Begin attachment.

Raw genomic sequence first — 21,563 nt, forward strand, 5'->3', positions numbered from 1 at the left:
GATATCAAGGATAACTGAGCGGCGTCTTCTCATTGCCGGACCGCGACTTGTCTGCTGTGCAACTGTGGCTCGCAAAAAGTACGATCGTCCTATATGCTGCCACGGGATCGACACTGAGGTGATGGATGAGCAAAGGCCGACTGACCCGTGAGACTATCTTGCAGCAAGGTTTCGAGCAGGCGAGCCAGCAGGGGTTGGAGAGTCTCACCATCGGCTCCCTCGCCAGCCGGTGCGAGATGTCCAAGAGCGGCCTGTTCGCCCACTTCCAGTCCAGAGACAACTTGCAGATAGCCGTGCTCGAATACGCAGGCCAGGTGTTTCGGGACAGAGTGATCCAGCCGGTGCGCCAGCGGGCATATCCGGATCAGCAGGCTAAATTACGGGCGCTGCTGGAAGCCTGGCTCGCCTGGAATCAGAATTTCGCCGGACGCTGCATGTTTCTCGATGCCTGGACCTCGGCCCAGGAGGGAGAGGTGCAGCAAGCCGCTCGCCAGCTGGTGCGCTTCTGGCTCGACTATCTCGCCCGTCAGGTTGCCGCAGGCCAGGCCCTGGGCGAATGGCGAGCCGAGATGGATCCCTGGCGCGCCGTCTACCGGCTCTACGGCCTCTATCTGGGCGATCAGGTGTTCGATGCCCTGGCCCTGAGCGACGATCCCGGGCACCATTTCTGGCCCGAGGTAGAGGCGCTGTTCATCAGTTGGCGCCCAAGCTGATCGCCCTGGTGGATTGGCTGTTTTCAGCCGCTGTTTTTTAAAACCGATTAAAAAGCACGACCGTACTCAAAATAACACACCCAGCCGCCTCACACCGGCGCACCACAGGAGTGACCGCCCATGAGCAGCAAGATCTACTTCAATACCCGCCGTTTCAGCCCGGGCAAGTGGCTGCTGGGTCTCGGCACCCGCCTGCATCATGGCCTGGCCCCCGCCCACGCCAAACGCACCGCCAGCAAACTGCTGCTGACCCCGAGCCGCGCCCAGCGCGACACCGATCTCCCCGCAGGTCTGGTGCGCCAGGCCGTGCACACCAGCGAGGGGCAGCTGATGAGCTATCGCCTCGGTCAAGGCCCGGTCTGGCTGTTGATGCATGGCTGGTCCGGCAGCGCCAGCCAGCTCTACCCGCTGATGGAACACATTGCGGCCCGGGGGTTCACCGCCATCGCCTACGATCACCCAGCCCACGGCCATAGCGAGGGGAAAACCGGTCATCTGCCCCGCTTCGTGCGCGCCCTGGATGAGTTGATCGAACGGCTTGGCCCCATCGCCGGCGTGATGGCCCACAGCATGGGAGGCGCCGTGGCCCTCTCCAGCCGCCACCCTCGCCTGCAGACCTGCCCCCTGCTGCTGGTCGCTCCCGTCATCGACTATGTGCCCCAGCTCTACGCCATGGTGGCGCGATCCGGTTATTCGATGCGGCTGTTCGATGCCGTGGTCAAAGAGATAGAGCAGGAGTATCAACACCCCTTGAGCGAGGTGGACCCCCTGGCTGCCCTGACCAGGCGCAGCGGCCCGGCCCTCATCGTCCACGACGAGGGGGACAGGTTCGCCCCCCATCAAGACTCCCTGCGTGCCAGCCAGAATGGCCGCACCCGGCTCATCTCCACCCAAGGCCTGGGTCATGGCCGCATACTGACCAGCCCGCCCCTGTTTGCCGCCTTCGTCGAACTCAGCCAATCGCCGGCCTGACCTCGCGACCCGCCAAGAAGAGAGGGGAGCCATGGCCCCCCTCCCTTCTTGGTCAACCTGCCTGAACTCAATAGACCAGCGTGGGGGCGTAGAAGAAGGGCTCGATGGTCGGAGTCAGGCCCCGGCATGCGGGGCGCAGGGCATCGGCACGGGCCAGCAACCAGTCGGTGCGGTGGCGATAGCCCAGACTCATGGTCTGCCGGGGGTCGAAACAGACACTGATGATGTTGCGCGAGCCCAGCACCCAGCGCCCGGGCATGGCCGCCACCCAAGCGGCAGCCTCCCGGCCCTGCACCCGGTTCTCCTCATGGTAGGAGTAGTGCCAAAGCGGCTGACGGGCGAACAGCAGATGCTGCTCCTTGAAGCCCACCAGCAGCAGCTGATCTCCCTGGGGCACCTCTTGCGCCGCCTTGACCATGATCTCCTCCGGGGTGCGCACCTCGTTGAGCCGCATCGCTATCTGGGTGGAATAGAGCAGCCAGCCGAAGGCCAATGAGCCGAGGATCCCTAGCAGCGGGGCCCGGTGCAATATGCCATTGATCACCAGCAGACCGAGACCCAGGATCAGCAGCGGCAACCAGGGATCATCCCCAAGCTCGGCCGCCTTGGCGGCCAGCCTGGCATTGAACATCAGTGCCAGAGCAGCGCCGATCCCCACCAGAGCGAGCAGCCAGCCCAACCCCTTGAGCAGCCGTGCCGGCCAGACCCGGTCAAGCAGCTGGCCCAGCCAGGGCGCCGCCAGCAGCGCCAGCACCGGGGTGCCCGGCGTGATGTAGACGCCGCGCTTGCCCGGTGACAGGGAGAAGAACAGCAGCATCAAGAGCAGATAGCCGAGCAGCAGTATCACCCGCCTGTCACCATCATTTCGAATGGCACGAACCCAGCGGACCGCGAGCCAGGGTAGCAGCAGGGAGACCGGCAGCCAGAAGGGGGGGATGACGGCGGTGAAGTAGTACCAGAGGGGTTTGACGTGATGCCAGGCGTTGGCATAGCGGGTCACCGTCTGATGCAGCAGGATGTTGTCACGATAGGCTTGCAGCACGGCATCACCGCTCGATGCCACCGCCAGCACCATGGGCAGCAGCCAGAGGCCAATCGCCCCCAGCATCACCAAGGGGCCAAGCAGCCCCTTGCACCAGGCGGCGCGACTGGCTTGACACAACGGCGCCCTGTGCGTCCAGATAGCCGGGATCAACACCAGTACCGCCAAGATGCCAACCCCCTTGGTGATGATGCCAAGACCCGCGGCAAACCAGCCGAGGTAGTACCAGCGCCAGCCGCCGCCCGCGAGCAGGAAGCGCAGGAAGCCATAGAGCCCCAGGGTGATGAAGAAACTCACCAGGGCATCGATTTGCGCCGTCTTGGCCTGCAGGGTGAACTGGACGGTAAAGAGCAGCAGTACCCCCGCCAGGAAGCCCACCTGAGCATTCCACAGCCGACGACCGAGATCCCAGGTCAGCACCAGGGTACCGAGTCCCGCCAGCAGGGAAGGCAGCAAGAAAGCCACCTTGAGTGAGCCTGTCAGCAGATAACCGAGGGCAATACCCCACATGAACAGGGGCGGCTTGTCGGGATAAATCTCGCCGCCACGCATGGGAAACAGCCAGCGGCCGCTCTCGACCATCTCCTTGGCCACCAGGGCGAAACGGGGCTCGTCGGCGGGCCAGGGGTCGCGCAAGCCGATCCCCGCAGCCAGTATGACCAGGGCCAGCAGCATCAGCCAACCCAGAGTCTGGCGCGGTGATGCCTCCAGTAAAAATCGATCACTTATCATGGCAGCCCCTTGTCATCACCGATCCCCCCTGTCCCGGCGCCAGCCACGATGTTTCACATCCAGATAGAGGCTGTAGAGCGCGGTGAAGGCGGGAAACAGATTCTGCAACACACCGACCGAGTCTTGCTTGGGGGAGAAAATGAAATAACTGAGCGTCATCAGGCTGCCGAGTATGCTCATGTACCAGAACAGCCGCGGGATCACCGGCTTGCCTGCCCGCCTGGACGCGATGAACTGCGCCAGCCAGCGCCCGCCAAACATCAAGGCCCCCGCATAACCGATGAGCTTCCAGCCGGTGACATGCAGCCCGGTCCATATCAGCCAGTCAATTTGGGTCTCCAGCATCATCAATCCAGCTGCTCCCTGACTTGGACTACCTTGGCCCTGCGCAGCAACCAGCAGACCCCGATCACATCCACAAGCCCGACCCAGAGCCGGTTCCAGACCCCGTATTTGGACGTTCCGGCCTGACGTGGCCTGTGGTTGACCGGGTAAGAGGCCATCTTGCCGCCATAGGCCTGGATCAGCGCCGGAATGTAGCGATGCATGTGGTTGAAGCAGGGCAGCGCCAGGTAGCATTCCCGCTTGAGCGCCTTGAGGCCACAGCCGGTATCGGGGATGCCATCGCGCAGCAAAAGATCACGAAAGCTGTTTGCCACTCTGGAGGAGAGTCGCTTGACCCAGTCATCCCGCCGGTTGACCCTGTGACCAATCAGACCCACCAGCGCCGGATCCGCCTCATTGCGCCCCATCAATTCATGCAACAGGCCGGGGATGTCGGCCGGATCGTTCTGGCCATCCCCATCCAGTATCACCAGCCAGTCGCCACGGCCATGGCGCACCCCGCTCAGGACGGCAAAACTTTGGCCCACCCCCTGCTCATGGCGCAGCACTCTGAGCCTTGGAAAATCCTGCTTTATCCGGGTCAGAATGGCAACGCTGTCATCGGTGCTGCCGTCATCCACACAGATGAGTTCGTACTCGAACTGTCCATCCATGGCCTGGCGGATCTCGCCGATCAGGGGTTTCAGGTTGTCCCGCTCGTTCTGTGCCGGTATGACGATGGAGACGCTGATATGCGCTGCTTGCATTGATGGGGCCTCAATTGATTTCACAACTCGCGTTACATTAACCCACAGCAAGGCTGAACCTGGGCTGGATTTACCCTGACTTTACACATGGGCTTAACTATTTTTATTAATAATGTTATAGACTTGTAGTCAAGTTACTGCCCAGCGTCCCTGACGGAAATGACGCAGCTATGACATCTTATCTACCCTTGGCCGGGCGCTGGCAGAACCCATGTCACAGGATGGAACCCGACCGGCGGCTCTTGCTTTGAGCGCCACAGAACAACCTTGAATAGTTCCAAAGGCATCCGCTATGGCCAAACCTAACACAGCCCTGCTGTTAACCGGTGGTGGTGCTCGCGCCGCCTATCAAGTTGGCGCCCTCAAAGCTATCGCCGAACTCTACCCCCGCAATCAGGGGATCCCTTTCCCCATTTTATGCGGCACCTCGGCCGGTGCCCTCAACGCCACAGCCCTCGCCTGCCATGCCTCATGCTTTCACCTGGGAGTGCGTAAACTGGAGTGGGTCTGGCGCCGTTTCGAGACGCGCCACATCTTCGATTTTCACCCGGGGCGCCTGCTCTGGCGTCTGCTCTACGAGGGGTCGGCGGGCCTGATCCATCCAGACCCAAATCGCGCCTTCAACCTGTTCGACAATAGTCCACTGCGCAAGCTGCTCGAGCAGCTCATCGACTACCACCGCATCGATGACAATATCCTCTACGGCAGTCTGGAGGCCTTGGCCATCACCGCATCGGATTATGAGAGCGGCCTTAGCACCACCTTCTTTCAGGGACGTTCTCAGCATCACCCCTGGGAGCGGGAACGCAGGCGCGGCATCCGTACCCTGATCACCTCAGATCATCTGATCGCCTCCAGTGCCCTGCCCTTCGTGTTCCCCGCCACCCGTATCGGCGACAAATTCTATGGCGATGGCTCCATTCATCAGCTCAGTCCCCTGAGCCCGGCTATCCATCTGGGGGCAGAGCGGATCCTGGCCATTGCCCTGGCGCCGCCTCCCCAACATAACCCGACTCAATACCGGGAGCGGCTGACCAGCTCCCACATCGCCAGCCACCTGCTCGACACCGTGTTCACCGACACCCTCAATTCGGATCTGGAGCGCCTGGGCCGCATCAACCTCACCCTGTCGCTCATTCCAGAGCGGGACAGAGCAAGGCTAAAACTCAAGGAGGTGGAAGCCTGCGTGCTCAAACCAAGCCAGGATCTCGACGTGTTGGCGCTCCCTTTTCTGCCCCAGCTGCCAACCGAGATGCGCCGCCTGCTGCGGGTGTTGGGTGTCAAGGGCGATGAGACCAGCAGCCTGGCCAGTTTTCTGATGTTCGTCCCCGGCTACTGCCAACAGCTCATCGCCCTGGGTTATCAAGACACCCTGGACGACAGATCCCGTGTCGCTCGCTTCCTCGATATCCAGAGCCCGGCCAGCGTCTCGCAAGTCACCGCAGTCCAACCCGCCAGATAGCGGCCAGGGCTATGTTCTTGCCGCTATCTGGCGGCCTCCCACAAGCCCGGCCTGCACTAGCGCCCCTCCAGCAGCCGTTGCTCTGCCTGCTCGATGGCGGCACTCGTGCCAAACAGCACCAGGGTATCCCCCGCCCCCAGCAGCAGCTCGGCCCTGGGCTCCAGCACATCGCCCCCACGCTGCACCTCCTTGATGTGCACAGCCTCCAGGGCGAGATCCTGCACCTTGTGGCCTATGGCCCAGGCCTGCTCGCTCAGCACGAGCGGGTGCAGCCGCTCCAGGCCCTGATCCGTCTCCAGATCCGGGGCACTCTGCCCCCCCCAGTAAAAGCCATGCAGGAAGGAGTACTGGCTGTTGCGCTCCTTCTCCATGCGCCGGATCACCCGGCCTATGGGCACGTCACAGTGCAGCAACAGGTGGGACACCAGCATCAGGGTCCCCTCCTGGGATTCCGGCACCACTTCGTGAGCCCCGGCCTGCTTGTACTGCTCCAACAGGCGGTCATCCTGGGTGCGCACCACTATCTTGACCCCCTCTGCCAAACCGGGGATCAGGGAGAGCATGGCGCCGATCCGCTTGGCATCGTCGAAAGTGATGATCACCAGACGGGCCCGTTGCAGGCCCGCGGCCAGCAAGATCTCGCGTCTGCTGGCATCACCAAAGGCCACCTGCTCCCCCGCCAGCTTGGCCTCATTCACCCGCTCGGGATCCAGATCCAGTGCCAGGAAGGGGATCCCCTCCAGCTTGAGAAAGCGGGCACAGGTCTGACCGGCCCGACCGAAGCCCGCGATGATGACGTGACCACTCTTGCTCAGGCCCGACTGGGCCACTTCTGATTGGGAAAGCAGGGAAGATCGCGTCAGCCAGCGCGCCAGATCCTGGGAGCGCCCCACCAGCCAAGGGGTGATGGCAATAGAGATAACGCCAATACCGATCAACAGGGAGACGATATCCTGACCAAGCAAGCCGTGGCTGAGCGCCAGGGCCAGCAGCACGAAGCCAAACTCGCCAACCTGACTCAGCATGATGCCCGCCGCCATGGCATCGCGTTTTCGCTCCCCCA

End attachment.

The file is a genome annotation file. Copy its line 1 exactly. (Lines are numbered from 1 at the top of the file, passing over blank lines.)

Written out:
Raw genomic sequence first — 21,563 nt, forward strand, 5'->3', positions numbered from 1 at the left: